Also live over the internet is Streaming Beauty but this time through the medium of Zoom; this one is definitely not for the youngsters and is rather more earth bound. It falls into what seems to have become a fast-growing genre in recent years, the adult pantomime and goes way beyond a bit of bawdy innuendo into the realms of the “filthy” (their own designation). There is a plot, of sorts, which twists some of the elements of the well-known children’s tale into something decidedly more adult and although there are fairies and princesses these are of the “drag” variety and are definitely not innocent. But then if you’ve opted for this type of show then you’re probably not going to be too bothered about little things like storyline and characterisation.
The highly interactive show has been structured to take groups of the audience into various “rooms” for encounters with the characters in an attempt to work out how Streaming Beauty (usually to be found performing solo shows via her webcam) has fallen into a cursed deep sleep. I didn’t think this was particularly clear and comments made between audience members seemed to bear that out. The best thing to do was go with the flow and join in with completing daft tasks and learning a suggestive dance routine for a rousing finale. It seems to be the sort of show best enjoyed with a group of friends and for those in a celebratory mood. Sitting alone in a room in my own home I’m afraid I just couldn’t summon up the appropriate enthusiasm and feeling like a bit of a party pooper switched my camera off and watched the rest of the piece like that. Judging by the general reaction, though, I was definitely in a minority. The production is from Sharp Teeth Theatre in association with Tom (Annette Curtains) Marshman and supported by the Bristol Old Vic. The company’s concurrently running Sherlock In Homes is certainly for family consumption and has been one of my year’s highlights in the puzzle solving genre; now THAT, I can thoroughly recommend.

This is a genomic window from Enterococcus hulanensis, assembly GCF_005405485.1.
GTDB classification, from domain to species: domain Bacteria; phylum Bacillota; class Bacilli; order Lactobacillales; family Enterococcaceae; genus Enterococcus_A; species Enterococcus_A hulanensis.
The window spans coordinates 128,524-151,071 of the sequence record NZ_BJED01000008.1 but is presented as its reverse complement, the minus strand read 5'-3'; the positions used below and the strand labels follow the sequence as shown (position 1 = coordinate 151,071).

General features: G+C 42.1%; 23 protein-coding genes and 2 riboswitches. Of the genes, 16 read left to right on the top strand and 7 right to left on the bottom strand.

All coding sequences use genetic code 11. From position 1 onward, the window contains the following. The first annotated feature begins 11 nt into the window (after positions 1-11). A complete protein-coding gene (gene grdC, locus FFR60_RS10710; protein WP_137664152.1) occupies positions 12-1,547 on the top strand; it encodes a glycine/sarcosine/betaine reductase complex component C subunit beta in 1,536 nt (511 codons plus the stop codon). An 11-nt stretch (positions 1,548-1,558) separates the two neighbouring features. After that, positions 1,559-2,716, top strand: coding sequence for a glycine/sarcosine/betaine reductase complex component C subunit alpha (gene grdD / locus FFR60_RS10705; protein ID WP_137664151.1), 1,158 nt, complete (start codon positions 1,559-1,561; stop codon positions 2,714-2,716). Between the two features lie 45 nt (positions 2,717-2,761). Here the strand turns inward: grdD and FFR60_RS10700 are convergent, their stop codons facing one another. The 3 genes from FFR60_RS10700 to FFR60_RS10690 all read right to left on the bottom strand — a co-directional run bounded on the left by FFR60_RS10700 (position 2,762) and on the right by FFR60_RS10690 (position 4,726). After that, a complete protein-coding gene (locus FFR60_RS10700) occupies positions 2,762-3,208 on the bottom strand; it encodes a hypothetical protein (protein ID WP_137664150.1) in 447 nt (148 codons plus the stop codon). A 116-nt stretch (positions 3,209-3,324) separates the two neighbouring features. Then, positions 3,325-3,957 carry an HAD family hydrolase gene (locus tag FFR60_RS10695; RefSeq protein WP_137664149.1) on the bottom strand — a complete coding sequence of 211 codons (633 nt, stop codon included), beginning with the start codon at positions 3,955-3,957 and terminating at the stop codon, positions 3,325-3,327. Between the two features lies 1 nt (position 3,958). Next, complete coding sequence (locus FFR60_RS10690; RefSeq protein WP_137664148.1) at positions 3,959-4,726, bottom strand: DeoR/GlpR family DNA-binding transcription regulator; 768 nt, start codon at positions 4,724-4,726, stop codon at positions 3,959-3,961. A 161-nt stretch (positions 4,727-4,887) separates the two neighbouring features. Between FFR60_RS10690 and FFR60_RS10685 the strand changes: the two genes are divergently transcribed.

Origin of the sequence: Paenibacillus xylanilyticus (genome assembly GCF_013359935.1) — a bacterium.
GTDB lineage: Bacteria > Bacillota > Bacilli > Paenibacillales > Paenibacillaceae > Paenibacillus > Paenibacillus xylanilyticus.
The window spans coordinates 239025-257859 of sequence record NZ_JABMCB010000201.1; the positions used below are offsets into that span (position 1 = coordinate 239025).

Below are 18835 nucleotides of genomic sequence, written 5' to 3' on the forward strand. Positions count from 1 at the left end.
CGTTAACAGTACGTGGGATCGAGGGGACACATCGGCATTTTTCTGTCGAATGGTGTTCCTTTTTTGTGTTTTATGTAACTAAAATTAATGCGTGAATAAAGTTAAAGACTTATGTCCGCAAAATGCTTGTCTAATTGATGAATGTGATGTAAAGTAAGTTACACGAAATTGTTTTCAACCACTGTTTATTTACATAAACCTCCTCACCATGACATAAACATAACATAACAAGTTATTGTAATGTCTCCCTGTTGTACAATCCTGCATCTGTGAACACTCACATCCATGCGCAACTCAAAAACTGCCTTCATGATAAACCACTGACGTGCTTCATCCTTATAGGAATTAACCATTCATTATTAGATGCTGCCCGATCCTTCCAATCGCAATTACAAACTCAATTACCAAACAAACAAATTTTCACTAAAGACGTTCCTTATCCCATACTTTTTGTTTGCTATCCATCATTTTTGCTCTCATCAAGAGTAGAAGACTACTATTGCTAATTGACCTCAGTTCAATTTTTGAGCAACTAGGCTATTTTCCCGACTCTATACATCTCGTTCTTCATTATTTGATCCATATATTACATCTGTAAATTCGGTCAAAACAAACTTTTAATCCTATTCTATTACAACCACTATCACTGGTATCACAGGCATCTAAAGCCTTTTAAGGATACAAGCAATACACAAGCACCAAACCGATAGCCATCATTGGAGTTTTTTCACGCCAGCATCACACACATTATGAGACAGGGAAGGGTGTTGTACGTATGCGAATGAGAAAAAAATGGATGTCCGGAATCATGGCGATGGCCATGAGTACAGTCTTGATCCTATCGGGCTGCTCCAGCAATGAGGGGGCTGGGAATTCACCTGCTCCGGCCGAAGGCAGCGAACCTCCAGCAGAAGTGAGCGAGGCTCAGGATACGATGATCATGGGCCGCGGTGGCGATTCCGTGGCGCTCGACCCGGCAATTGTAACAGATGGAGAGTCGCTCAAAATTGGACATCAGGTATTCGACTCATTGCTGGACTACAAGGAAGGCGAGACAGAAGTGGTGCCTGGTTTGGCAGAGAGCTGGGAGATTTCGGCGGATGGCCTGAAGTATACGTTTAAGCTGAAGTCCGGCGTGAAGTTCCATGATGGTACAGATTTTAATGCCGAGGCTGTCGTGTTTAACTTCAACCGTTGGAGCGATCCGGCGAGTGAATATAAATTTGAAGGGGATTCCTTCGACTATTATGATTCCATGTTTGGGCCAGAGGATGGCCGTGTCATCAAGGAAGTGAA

Peter Pan photos by Eve Dunlop
Peter Pan is playing live performances now and will be livestreaming via The Barn Theatre website from 23rd December – click here
Streaming Beauty is livestreaming on various dates throughout December and is available via the Bristol Old Vic website – click here